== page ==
It's the stuff of science fiction nightmares: genetically engineered babies who would have three parents -- two who would raise him or her (presumably) and a third whose DNA is used only to eradicate genetic diseases in one of the other parents. Holy hell that is scary and it might be legal in the UK. Soon.
The concept is like many others in genetically engineered embryos. It's supposed to be a breakthrough, something that could all but eliminate genetic diseases and issues. But it also brings up massive ethical concerns. British Health Secretary Jeremy Hunt has been charged with examining the resulting child's sense of identity or any legal issues that might arise from bringing a third party into the parental mix. But this should be obvious. I don't mean to sound reactionary, but this just seems like playing with fire.
Medical breakthroughs are great when they have to do with curing people of diseases or helping those who are here live better lives. But aren't some things better left "natural"? The whole concept of genetic engineering seems like a slippery slope. It may help people who can't conceive because of diseases have their own genetic babies, but at what cost? Is it worth it?
I say it's not. I know I am in a lucky position. We got pregnant easily and both my husband and I were tested for genetic problems before pregnancy in order to conceive. But I also know we would have opted to adopt or used donor sperm or eggs if we thought it was dangerous for us to conceive. Somehow this idea of three parents seems unnatural and wrong.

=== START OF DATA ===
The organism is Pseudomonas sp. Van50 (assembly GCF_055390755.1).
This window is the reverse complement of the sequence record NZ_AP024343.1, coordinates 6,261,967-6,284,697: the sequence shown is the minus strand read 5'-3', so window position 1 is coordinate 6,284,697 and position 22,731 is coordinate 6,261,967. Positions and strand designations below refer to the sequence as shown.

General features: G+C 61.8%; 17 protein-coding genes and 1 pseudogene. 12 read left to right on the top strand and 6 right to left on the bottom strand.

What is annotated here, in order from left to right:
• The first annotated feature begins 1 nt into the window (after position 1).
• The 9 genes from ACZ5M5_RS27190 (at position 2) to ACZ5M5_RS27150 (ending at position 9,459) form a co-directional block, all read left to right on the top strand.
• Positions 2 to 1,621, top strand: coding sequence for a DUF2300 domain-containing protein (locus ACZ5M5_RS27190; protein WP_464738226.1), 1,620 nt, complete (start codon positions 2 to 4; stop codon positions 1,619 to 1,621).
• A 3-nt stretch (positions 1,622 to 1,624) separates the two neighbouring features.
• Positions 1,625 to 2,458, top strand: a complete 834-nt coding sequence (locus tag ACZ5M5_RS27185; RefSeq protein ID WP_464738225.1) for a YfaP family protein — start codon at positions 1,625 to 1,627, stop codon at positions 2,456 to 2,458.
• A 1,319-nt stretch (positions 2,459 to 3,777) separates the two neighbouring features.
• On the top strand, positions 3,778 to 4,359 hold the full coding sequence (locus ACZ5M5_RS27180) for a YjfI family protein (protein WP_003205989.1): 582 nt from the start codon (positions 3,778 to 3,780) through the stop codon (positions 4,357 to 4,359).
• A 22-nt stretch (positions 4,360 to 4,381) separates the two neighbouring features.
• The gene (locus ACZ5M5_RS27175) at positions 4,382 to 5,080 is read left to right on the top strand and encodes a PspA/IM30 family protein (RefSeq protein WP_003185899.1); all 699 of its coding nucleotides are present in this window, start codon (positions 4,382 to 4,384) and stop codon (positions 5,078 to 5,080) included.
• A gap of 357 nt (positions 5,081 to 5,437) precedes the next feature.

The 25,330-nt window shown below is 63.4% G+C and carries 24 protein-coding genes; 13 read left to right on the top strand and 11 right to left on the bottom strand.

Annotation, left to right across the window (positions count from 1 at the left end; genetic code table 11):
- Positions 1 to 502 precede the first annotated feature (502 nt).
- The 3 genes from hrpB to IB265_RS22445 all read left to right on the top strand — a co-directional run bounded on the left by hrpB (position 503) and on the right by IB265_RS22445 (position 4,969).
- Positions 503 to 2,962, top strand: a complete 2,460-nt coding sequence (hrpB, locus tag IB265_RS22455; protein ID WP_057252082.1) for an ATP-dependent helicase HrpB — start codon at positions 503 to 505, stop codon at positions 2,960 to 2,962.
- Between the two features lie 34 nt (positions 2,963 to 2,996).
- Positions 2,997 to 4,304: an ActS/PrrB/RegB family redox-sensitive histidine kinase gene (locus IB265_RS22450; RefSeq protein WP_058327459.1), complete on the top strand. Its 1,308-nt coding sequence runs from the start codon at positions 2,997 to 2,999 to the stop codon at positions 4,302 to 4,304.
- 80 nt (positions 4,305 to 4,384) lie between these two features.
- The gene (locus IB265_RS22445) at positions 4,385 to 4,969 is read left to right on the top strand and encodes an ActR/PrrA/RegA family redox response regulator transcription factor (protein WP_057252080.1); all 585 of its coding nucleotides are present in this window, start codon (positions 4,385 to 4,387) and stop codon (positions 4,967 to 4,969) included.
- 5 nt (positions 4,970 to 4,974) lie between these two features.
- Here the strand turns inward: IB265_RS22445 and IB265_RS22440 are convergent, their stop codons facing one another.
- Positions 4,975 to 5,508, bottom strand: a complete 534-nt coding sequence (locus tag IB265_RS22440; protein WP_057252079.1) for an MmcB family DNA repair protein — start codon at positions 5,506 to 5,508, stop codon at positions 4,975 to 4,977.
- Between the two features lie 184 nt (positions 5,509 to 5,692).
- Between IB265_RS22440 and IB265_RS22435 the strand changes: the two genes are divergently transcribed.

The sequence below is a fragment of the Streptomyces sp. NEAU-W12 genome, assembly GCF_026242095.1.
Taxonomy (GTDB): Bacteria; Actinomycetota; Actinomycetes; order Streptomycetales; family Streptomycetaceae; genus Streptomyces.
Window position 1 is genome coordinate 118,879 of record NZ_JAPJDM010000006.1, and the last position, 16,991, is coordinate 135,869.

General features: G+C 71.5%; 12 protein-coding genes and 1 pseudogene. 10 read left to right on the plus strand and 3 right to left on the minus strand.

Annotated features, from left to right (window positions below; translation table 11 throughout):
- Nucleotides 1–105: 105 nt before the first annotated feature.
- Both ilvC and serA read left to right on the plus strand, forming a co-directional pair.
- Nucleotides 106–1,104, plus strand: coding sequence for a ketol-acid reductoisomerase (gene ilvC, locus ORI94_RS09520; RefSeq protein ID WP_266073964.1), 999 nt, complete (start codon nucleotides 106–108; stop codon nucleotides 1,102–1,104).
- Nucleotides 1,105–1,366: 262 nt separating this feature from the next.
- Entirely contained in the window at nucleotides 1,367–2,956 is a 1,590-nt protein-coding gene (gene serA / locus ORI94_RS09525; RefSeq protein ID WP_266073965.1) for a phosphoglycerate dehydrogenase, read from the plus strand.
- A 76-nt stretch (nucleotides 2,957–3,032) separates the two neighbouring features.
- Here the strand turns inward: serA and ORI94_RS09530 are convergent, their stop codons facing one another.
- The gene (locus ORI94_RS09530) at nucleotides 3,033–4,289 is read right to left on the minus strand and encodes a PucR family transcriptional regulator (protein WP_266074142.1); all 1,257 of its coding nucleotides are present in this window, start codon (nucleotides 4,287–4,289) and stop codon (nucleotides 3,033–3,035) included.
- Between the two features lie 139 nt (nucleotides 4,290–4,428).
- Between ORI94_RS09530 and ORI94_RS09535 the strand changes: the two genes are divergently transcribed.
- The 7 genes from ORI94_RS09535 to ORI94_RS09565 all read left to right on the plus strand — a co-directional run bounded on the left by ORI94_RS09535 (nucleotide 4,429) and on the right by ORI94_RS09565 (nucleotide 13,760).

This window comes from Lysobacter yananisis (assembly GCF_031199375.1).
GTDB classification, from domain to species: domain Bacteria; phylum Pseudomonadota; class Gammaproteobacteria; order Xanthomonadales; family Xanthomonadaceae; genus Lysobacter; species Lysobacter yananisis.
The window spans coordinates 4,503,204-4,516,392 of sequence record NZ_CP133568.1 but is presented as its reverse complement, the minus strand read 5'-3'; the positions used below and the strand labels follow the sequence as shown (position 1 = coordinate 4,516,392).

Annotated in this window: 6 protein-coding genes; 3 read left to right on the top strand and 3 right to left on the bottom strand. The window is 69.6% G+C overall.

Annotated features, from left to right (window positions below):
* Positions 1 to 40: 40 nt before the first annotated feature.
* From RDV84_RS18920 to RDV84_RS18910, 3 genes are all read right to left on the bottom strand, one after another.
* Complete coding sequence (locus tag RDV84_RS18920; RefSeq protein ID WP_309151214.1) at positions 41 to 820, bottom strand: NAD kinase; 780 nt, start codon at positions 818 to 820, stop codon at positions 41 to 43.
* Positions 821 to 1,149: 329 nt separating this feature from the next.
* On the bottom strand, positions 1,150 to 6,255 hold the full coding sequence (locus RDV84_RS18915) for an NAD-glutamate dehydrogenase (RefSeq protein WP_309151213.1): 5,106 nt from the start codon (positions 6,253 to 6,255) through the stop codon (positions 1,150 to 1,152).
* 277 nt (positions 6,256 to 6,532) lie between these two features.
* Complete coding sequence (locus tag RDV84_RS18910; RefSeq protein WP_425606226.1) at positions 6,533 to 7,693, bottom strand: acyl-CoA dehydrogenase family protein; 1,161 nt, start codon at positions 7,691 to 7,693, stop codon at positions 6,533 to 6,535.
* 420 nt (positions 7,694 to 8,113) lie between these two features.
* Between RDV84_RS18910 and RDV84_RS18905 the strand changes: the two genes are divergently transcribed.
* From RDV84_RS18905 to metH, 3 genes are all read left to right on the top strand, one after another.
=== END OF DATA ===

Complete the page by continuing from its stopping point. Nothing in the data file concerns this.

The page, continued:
It also discounts the child's feelings. Sure, using donor sperm or eggs has its own host of issues. But it's still within the realm of the natural world. One egg. One sperm. You roll the dice. That IS conception, people. This feels dangerously close to changing the entire way we have babies.
What is to stop parents from picking the traits of 15 people someday and trying to put them all together as one baby? As parents, part of the beauty of having a baby together for me was the randomness. I have two children. They are very different from one another. My son is blond. My daughter has light brown hair. My son is wild and silly. My daughter is more cerebral and silly. My daughter has my husband's eyes. My son has mine.
This changes all that. Why is it so important for parents to share SOME genetic connection with their child that they would be willing to do something like this? Couldn't they love a child just as much who lacked a genetic connection?
Something about this just feels wrong. It feels like a path we can't get off once we go down. Not every single "problem" demands a solution. Sometimes "natural" is better. To me, the ethical concerns are just too many. Sure, it may bring in new hope for many. But what it takes away isn't worth the trade-off.
Do you think this seems OK?
Image via boklm/Flickr